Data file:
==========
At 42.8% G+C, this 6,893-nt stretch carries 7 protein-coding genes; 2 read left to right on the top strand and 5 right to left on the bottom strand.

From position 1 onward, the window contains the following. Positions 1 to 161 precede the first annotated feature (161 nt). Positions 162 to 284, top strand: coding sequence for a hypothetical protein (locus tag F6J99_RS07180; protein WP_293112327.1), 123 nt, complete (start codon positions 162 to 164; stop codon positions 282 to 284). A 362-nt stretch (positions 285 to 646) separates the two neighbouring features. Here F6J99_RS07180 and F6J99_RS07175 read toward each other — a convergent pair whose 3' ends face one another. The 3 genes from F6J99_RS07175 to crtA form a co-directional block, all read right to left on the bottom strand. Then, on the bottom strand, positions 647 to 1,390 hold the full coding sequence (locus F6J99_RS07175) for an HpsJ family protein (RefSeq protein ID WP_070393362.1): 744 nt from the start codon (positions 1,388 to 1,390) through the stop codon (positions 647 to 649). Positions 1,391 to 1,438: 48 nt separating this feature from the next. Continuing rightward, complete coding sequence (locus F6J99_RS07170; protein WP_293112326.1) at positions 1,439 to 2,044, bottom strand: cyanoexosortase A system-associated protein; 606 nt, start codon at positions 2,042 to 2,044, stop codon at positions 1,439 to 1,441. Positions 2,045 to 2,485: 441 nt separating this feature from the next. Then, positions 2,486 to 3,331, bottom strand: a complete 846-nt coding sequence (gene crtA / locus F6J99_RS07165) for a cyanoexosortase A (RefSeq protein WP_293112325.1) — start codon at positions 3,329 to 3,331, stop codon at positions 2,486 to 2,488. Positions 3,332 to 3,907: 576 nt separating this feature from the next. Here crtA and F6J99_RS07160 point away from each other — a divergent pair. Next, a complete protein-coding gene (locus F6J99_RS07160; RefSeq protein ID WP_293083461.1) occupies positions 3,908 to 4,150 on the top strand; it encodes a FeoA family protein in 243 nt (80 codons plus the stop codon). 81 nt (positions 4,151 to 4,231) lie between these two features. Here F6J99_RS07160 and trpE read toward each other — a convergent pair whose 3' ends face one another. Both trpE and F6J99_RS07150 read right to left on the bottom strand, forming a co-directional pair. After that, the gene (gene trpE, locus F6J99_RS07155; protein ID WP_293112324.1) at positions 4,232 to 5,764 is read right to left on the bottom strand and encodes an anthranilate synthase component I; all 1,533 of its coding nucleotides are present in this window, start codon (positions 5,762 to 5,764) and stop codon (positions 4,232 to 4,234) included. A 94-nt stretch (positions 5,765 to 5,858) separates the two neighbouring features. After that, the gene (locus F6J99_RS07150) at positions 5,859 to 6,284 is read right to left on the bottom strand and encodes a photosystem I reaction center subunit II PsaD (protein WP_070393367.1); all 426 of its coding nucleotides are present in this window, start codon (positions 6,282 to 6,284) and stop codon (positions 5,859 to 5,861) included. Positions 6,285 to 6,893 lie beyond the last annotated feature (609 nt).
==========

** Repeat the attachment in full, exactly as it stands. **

At 42.8% G+C, this 6,893-nt stretch carries 7 protein-coding genes; 2 read left to right on the top strand and 5 right to left on the bottom strand.

From position 1 onward, the window contains the following. Positions 1 to 161 precede the first annotated feature (161 nt). Positions 162 to 284, top strand: coding sequence for a hypothetical protein (locus tag F6J99_RS07180; protein WP_293112327.1), 123 nt, complete (start codon positions 162 to 164; stop codon positions 282 to 284). A 362-nt stretch (positions 285 to 646) separates the two neighbouring features. Here F6J99_RS07180 and F6J99_RS07175 read toward each other — a convergent pair whose 3' ends face one another. The 3 genes from F6J99_RS07175 to crtA form a co-directional block, all read right to left on the bottom strand. Then, on the bottom strand, positions 647 to 1,390 hold the full coding sequence (locus F6J99_RS07175) for an HpsJ family protein (RefSeq protein ID WP_070393362.1): 744 nt from the start codon (positions 1,388 to 1,390) through the stop codon (positions 647 to 649). Positions 1,391 to 1,438: 48 nt separating this feature from the next. Continuing rightward, complete coding sequence (locus F6J99_RS07170; protein WP_293112326.1) at positions 1,439 to 2,044, bottom strand: cyanoexosortase A system-associated protein; 606 nt, start codon at positions 2,042 to 2,044, stop codon at positions 1,439 to 1,441. Positions 2,045 to 2,485: 441 nt separating this feature from the next. Then, positions 2,486 to 3,331, bottom strand: a complete 846-nt coding sequence (gene crtA / locus F6J99_RS07165) for a cyanoexosortase A (RefSeq protein WP_293112325.1) — start codon at positions 3,329 to 3,331, stop codon at positions 2,486 to 2,488. Positions 3,332 to 3,907: 576 nt separating this feature from the next. Here crtA and F6J99_RS07160 point away from each other — a divergent pair. Next, a complete protein-coding gene (locus F6J99_RS07160; RefSeq protein ID WP_293083461.1) occupies positions 3,908 to 4,150 on the top strand; it encodes a FeoA family protein in 243 nt (80 codons plus the stop codon). 81 nt (positions 4,151 to 4,231) lie between these two features. Here F6J99_RS07160 and trpE read toward each other — a convergent pair whose 3' ends face one another. Both trpE and F6J99_RS07150 read right to left on the bottom strand, forming a co-directional pair. After that, the gene (gene trpE, locus F6J99_RS07155; protein ID WP_293112324.1) at positions 4,232 to 5,764 is read right to left on the bottom strand and encodes an anthranilate synthase component I; all 1,533 of its coding nucleotides are present in this window, start codon (positions 5,762 to 5,764) and stop codon (positions 4,232 to 4,234) included. A 94-nt stretch (positions 5,765 to 5,858) separates the two neighbouring features. After that, the gene (locus F6J99_RS07150) at positions 5,859 to 6,284 is read right to left on the bottom strand and encodes a photosystem I reaction center subunit II PsaD (protein WP_070393367.1); all 426 of its coding nucleotides are present in this window, start codon (positions 6,282 to 6,284) and stop codon (positions 5,859 to 5,861) included. Positions 6,285 to 6,893 lie beyond the last annotated feature (609 nt).